How will we teach the same when we have students with special needs included in the classroom? Are we going back to segregated classrooms? Was “inclusion” just a cost-savings measure? If it was why was it presented as being a benevolent approach? Was it al BS, and really for the bottom line? If it was I hope somebody is going to get real pissed. If these children were really just part of a huge cost-cutting measure and they weren’t given the education they needed that would be almost criminal.

How could we hold teachers responsible for teaching to a certain level if the tests are created for a specific skill set and then are given to students with special needs?

Should it be year-by-year – too close?

Again I like the reform to a certain level. Year-by-year may be too close of a time frame. Sometimes there are for whatever reasons cycles of students that are extremely difficult to motivate. Over 25 years in academia and I have seen this firsthand. For whatever economic or sociological reasons the hope or despair felt in the general public has an affect on the students. Sometimes it is just the “culture de jour”. You have an era of complete apathy, where no one seems to care about anything. Then you get a time of complete involvement.

Not quite sure what makes this happen. I believe it has a lot to do with pressures on the family.

Are we letting parents off the hook, here?

Speaking of family, where is their role in all of this? When I was going to school I vividly remember my mother sitting with me every night going over homework.

I can even remember one of the lessons verbatim – American History and George Washington crossing the Delaware. Reciting line by line from the text until I had it memorized.

After all these years teaching I don’t remember hearing that from students. Not blaming just trying to recall if I have heard anything like this over the years.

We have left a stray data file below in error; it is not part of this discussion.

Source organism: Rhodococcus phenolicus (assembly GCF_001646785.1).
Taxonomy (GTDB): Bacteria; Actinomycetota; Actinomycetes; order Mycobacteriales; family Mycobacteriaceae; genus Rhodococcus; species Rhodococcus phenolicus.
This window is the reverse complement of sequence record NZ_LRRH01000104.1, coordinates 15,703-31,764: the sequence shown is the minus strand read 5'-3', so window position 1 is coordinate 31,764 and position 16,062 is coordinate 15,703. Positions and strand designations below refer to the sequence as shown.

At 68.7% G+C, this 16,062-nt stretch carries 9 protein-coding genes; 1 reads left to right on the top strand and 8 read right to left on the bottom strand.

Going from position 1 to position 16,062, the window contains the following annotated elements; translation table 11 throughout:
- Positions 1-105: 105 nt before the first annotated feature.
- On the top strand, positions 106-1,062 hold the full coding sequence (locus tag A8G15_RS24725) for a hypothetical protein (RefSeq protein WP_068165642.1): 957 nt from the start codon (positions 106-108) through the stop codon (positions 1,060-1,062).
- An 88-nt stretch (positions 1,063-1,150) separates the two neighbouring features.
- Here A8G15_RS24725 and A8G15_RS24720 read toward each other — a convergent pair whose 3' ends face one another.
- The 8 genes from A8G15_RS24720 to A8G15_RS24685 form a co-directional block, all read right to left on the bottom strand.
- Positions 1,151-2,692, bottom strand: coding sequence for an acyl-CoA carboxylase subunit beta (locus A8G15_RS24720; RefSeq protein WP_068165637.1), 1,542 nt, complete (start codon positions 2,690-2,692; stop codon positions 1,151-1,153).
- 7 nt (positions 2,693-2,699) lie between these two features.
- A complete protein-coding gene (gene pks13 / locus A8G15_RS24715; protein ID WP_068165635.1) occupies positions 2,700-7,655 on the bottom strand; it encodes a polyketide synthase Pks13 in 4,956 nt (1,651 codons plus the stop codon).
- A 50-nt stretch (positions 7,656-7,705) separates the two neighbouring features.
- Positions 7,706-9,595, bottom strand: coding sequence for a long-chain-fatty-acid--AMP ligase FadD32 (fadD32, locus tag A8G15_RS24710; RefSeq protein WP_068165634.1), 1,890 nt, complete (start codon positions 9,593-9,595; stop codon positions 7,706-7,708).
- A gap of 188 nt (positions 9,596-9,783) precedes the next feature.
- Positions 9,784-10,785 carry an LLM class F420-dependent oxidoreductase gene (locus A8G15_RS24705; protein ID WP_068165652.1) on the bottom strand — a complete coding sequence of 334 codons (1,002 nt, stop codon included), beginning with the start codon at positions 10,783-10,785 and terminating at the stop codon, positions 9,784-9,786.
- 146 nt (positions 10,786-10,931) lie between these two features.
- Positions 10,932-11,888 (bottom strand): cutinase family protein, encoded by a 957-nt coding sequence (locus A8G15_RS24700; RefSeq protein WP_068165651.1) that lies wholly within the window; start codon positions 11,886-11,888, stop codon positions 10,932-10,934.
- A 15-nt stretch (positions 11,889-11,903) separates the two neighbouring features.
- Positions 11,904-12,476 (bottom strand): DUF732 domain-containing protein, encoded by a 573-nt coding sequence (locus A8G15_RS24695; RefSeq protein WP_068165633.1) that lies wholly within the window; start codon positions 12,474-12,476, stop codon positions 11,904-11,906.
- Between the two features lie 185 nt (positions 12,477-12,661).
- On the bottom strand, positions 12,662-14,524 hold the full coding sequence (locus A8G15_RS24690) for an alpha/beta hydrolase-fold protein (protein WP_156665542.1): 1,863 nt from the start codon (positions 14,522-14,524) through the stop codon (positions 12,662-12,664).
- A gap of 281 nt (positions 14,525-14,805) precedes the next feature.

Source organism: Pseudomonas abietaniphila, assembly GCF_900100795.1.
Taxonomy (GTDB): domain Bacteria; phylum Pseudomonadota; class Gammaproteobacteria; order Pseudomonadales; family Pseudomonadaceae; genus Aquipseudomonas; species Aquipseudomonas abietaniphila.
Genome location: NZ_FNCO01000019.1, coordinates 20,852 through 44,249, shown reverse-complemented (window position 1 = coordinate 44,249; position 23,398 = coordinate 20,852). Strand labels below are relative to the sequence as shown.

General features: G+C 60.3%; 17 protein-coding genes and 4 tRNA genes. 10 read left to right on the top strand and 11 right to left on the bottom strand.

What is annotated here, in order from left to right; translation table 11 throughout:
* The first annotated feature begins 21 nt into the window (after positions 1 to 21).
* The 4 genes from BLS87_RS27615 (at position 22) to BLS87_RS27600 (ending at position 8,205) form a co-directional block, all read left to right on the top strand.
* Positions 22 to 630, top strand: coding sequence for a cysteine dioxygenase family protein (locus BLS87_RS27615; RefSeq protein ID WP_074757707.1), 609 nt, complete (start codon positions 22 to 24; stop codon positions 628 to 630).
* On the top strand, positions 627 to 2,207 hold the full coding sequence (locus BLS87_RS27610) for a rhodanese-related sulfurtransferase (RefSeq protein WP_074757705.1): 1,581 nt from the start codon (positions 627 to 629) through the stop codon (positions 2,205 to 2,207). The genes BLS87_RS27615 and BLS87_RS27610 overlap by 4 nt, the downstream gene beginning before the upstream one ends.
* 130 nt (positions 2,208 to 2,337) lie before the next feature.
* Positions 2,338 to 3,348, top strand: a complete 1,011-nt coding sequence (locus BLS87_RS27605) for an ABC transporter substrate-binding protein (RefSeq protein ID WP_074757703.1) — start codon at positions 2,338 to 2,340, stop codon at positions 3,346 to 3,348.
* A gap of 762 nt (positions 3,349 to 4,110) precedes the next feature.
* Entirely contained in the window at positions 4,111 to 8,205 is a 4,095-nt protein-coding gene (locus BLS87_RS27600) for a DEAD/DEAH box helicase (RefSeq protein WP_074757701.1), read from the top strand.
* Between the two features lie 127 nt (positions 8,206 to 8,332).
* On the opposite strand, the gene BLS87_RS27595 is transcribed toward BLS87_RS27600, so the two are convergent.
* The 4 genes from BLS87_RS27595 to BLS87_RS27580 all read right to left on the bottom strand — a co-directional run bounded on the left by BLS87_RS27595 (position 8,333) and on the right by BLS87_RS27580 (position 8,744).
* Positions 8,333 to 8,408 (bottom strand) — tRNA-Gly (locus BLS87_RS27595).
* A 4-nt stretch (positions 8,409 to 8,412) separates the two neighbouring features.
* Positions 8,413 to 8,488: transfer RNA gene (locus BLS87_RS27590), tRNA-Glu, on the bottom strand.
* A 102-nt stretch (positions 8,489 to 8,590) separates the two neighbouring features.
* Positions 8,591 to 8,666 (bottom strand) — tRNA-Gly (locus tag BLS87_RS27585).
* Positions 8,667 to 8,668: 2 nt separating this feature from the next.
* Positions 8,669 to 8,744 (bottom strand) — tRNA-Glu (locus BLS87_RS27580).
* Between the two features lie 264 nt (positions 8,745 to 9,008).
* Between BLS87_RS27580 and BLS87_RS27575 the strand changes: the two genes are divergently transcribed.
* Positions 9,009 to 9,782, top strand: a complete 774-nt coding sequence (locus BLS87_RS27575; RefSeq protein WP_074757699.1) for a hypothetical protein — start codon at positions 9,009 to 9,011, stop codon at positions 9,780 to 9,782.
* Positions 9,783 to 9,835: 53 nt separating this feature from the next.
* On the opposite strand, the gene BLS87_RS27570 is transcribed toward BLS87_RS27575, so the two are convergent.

This is a partnership after all, isn’t it? There is class time and there is homework, the homework being supervised by the parents. As teachers we depend and trust that this will be done. It is re-enforcement. Without this reinforcement the lesson is typically lost and has to be repeated the next day. One day basically lost, which easily rolls into the next.

What will be the outcome?

If it is only “us chickens” then what will be the outcome of this new structure? Will teachers be teaching for the test? How does this help? Will the focus be – just that construct? I understand that critical thought and application will be used to construct these tests but where is the dimension of the learning? Will this be state structured or local or regional or cultural? At the end of this process what will be left? Will it be the best teachers or the ones who follow the guidelines only? Where is the academic freedom that usually causes growth and change?

Will we be generating cone heads?

Where else is this being used and is it helping?

I understand this process in business and I am all for bringing that mentality into the classroom but again just as everything else with moderation. The difference between a corporate structure and an academic one is simple. The classroom is like herding cats, especially today. There is no backup to what a teacher would want to do to ensure structure. This is not the way in business. If you have a subordinate that is causing problems you go through a process and try to motivate or eliminate them. Not so in academia. You can’t eliminate the students. You have to work through it. Sometimes this is not supported by your superiors and can cause total chaos in the classroom for all the students.

Case in point: two students, for not giving them the treat he/she had brought in for his/her class, assaulted one of my children back in fourth grade. This was not a case of not sharing these two students weren’t in the class. The students who did the assaulting clearly were not well mentally. By assaulting I mean a black and blue and swollen face. When I got to the school I watched as they jumped up and down in their chairs for no reason whatsoever. When the principal finally met with me he handed me an accident report. I asked if my child had fallen down stairs? I stated that this was an assault. He just handed me the report.

Needless to say he retired at the end of the school year. Trust me there are bigger problems going on here and the clock is ticking for everyone concerned.

More articles filed under Columns,Long Island Education